Photo: House Speaker Paul Ryan speaks to reporters about the American Health Care Act.
FROM THIS EPISODE
Tuesday's public hearing by the House Intelligence Committee has been cancelled by Republican Chairman Devin Nunes. Obama intelligence officials had been scheduled to testify. When asked about including new witnesses, Nunes replied, "We're not going to get into a neo-McCarthyism Era here, where we just start bringing in Americans because they were mentioned in a press story, and I'm concerned about that."
But Nunes' Democratic counterpart, Ranking Member Adam Schiff, offered a very different perspective. "We really need an independent commission here because the public at the end of the day needs to have confidence that someone has done a thorough investigation untainted by political consideration." Eric Geller, a cyber-security reporter, is following this story for Politico.
The White House says President Trump will "watch and take names" as House Speaker Paul Ryan tries to unite the GOP to "repeal and replace" Obamacare. Meantime, polls show more than half the public's opposed to adding some 24 million people to the ranks of the uninsured. The House is scheduled to vote later today, and we look at the consequences one way or the other. Will the President blame the Speaker if the bill fails? If it passes the House, what's its chance in the Senate? There's a lot at stake — including the health of America's healthcare system.
Shortly after we finished recording this conversation, Speaker Paul Ryan announced
that Republicans have pulled the GOP healthcare plan from the House floor.
David Hawkings, CQ Roll Call (@davidhawkings)
Jeffrey Young, Huffington Post (@JeffYoung)
Sally Pipes, Pacific Research Institute (@sallypipes)
Sarah Gollust, University of Minnesota (@sarahgollust)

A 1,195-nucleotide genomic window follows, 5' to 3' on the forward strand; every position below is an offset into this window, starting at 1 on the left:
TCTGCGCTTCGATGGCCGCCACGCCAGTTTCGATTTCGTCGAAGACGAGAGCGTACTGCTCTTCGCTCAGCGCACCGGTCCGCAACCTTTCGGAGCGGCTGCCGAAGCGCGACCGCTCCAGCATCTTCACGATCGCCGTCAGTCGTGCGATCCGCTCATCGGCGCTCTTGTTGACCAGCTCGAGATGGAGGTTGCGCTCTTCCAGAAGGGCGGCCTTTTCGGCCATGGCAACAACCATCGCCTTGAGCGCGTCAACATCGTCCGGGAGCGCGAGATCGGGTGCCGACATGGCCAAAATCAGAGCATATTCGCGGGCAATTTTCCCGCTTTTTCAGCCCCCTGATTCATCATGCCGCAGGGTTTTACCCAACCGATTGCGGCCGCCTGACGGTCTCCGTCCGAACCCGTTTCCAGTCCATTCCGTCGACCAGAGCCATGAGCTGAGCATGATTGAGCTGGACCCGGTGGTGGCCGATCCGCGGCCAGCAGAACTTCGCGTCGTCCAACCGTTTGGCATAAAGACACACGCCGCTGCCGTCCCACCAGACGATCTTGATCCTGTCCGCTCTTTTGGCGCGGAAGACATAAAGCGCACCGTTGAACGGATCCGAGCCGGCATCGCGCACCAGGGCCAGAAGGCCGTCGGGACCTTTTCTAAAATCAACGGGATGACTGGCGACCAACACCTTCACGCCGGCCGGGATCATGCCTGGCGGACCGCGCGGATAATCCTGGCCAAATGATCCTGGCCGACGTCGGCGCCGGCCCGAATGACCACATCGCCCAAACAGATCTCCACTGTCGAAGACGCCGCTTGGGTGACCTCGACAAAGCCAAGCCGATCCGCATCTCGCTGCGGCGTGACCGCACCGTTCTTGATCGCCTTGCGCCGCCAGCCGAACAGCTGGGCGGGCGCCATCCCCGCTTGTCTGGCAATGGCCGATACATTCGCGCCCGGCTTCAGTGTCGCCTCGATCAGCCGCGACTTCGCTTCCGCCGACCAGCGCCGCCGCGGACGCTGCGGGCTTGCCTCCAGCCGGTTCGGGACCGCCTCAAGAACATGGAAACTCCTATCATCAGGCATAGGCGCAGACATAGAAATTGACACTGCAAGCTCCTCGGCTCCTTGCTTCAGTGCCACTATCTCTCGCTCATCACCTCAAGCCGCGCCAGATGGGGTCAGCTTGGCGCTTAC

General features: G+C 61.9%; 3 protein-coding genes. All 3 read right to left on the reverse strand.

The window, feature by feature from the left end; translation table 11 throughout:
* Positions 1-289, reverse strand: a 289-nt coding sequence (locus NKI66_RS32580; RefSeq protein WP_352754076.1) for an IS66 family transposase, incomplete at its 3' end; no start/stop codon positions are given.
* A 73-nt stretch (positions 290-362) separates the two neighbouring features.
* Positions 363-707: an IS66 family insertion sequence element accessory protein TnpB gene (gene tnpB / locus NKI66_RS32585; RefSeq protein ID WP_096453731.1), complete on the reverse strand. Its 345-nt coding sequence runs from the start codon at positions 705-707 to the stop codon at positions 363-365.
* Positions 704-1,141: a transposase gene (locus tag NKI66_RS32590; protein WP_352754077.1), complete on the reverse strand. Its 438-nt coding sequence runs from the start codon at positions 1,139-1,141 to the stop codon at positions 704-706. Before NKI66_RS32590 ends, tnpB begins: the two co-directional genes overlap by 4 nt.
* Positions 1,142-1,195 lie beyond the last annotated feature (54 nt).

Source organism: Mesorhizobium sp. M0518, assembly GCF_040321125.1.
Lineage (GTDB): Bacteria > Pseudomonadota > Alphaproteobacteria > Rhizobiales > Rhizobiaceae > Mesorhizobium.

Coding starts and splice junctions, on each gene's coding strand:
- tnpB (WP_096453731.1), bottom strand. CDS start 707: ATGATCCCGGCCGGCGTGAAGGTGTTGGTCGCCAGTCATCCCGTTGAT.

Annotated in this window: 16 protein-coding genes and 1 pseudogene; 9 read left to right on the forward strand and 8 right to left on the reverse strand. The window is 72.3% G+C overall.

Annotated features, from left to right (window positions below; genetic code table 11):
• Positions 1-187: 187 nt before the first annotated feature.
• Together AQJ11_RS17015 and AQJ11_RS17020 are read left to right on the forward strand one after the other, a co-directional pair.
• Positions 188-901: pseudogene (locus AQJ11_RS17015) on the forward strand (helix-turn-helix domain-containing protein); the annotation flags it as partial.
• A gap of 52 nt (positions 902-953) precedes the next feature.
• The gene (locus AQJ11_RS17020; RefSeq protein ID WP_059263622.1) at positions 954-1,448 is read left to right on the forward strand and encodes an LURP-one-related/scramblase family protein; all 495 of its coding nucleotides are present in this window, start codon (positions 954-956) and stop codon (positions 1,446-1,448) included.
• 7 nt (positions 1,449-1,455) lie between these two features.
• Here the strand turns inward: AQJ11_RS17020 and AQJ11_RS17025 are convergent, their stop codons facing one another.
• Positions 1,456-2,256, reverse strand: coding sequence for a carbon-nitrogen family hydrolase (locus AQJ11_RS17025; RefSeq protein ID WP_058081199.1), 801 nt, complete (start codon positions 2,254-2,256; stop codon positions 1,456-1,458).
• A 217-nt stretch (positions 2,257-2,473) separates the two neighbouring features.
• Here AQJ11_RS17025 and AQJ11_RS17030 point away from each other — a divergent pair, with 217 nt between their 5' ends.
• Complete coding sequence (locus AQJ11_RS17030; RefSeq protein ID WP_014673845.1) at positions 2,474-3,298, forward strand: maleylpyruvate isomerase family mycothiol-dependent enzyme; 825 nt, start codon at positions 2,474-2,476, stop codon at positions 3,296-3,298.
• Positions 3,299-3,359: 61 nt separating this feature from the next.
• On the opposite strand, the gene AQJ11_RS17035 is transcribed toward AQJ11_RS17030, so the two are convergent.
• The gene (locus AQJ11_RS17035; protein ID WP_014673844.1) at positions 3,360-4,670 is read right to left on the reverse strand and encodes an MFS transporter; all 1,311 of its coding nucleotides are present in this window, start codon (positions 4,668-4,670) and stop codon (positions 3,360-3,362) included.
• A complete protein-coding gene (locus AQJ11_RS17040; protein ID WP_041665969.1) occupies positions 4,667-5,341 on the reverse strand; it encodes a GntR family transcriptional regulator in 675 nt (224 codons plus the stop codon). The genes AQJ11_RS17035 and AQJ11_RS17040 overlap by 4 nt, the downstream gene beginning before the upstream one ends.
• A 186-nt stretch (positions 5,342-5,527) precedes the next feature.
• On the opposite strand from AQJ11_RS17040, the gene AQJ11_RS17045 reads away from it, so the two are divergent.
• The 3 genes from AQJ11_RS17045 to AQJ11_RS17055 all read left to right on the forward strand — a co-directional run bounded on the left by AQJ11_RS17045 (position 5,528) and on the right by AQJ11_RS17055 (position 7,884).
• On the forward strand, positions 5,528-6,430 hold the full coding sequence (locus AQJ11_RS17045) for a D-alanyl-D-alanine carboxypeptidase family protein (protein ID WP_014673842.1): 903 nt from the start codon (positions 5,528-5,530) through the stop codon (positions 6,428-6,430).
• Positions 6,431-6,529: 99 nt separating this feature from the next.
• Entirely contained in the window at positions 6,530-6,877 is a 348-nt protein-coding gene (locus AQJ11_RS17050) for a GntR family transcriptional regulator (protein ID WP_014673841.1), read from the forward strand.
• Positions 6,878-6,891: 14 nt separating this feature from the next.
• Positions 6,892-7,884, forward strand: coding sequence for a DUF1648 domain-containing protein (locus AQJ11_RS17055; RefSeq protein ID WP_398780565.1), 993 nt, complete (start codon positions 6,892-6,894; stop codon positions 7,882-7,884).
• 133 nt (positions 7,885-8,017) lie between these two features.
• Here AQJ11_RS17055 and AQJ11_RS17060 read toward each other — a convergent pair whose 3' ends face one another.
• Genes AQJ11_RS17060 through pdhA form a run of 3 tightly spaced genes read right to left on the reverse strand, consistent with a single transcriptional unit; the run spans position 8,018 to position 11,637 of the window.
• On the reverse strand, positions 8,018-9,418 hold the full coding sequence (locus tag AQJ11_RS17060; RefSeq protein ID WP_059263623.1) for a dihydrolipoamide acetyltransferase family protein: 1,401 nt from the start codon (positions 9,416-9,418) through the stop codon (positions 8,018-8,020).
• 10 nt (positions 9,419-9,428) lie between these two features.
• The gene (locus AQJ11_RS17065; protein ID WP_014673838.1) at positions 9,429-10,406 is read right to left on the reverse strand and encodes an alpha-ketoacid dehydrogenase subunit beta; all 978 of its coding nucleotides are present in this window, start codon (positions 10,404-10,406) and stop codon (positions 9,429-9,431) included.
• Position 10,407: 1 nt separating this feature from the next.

Roll Call on the latest on the Republican healthcare vote
Young on the Republican Obamacare repeal vote
Sam Stein on Dems finding political upside, little joy in GOP healthcare mess
Pipes on putting the CBO's score of the American Health Care Act in perspective
Sally C. Pipes
The Great Barrier Reef
Photo by Cookaa
Australia's Great Barrier Reef is hundreds of miles of tiny creatures -- corals that are exquisitely sensitive to changes in ocean temperatures. In recent years, seas overheated by less than two degrees have killed an estimated one fourth of this magnificent world wonder. One of the world's great living wonders is dying fast. Can the Great Barrier Reef be revived? We ask Mark Eakin, coordinator of the National Oceanic and Atmospheric Administration's Coral Reef Watch Program.
More From To the Point
Special: ‘Trump Baby’ flies over Big Ben… President Trump flies to Europe this week for meetings with NATO, the Queen and Russia’s President Putin. But the president won’t be the only Trump flying when he lands in the UK. An enormous, orange “Trump baby” balloon, complete with a diaper and cell phone is set to float just above the streets of London, for all to see. What else do British protestors have in store?
On the road to SCOTUS: Politics trumps the law Conservative Judge Brett Kavanaugh’s Senate confirmation looks highly likely, but crucial issues won’t go away. The Supreme Court may see cases involving abortion, health care and the limits of presidential power. Can Democrats use upcoming hearings to dramatize what’s at stake--before November’s elections?
Politics and ‘incivility’ One Democrat wants Trump aides confronted in public over separating immigrant families. But her party’s leaders call that “incivility.” The question is: does moderation accomplish real change -- or is it a smokescreen for the status quo? When it comes to achieving racial equality, what’s worked and what hasn’t?
Family migration and the politics of incivility Separating immigrant families at the border may be something new, but the US has never extended the “Good Neighbor Policy” to Central America. Clinton and Bush discouraged newcomers, and Obama was called, “Deporter in Chief.” We’ll provide context ignored in mainstream media coverage.
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